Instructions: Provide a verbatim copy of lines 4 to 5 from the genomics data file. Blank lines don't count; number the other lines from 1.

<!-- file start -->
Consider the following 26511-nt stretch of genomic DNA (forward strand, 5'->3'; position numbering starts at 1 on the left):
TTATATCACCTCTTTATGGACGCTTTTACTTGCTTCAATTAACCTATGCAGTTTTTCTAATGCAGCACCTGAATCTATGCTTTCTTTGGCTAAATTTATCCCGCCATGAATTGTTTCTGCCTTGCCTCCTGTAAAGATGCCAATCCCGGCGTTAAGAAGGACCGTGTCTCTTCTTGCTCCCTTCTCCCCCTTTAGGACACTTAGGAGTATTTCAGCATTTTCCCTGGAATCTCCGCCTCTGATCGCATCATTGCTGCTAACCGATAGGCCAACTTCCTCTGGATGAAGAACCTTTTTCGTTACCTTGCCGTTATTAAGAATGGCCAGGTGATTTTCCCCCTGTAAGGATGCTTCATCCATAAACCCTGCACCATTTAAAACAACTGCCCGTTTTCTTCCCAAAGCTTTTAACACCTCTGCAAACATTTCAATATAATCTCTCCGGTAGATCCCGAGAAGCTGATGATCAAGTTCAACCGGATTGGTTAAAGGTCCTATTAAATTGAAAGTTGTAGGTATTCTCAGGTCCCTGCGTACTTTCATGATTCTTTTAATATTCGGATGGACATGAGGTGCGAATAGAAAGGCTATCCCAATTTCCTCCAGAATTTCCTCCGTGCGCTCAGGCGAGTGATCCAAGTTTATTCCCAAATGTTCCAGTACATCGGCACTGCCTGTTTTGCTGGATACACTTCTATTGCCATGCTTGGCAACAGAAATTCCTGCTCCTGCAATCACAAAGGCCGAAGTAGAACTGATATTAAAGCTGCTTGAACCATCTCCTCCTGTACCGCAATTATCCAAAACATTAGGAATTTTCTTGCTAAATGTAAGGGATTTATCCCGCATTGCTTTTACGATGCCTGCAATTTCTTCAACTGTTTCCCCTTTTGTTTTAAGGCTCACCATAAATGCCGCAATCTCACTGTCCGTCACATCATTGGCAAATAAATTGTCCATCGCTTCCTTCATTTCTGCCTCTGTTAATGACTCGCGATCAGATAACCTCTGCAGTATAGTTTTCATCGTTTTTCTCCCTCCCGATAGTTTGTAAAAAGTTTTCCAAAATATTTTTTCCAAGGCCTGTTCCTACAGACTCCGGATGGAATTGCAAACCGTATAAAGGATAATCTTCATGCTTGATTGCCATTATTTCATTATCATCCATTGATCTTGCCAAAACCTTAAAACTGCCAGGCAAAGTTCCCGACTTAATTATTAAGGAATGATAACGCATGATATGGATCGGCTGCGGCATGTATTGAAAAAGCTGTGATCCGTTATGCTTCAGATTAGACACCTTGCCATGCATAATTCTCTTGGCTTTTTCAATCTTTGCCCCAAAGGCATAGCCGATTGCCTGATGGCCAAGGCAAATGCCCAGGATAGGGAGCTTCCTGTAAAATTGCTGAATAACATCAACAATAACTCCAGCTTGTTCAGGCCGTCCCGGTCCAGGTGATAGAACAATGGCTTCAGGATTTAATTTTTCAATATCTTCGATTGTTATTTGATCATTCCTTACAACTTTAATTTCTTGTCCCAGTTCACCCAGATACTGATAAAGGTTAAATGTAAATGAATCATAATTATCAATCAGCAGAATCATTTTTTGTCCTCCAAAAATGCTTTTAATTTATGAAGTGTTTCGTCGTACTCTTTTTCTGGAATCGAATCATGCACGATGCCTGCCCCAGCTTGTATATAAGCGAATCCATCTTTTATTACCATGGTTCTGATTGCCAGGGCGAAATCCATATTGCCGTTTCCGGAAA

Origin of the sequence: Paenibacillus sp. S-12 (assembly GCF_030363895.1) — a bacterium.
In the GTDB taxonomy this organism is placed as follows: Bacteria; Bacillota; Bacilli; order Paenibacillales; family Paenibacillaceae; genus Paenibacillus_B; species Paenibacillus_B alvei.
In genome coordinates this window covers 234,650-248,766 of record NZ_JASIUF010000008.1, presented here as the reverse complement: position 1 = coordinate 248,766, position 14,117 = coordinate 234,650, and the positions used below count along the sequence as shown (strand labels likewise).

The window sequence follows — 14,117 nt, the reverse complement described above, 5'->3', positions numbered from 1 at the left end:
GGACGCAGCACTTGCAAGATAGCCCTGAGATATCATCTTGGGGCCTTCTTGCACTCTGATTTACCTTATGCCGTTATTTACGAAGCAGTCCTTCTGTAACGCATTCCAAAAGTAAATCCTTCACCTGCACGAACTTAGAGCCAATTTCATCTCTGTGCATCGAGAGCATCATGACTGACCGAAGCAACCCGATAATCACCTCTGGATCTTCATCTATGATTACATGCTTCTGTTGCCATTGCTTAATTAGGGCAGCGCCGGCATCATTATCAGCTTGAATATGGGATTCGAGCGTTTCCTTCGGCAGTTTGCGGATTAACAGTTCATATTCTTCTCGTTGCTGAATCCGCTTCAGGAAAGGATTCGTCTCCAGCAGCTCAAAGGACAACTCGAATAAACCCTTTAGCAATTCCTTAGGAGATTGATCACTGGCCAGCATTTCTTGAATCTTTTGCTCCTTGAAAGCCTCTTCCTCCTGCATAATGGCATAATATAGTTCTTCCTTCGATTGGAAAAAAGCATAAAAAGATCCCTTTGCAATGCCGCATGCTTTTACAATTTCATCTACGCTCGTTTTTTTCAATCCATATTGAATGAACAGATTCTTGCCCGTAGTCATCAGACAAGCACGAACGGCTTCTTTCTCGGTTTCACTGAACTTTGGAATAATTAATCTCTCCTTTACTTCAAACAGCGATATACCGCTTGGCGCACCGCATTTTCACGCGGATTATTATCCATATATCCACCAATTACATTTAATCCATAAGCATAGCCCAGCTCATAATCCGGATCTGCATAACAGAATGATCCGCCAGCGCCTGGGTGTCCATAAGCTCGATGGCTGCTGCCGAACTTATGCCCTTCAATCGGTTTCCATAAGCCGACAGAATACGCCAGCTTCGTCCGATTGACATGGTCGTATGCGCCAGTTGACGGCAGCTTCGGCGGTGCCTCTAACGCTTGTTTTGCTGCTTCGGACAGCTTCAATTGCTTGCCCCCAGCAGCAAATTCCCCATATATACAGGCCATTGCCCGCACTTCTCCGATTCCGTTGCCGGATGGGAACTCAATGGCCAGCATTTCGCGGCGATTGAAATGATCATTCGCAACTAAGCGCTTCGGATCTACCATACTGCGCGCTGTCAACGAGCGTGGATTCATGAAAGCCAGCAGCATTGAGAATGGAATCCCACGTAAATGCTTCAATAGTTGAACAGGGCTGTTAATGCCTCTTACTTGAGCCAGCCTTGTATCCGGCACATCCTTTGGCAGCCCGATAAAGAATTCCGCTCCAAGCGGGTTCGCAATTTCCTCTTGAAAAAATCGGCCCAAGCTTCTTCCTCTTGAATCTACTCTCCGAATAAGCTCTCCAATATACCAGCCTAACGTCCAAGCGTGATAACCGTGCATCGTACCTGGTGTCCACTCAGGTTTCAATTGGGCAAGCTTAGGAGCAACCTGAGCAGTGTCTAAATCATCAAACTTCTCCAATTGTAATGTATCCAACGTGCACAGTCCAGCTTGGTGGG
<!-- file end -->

In the GTDB taxonomy this organism is placed as follows: Bacteria; Bacillota; Bacilli; order Paenibacillales; family Paenibacillaceae; genus Paenibacillus_B; species Paenibacillus_B alvei.
In genome coordinates this window covers 234,650-248,766 of record NZ_JASIUF010000008.1, presented here as the reverse complement: position 1 = coordinate 248,766, position 14,117 = coordinate 234,650, and the positions used below count along the sequence as shown (strand labels likewise).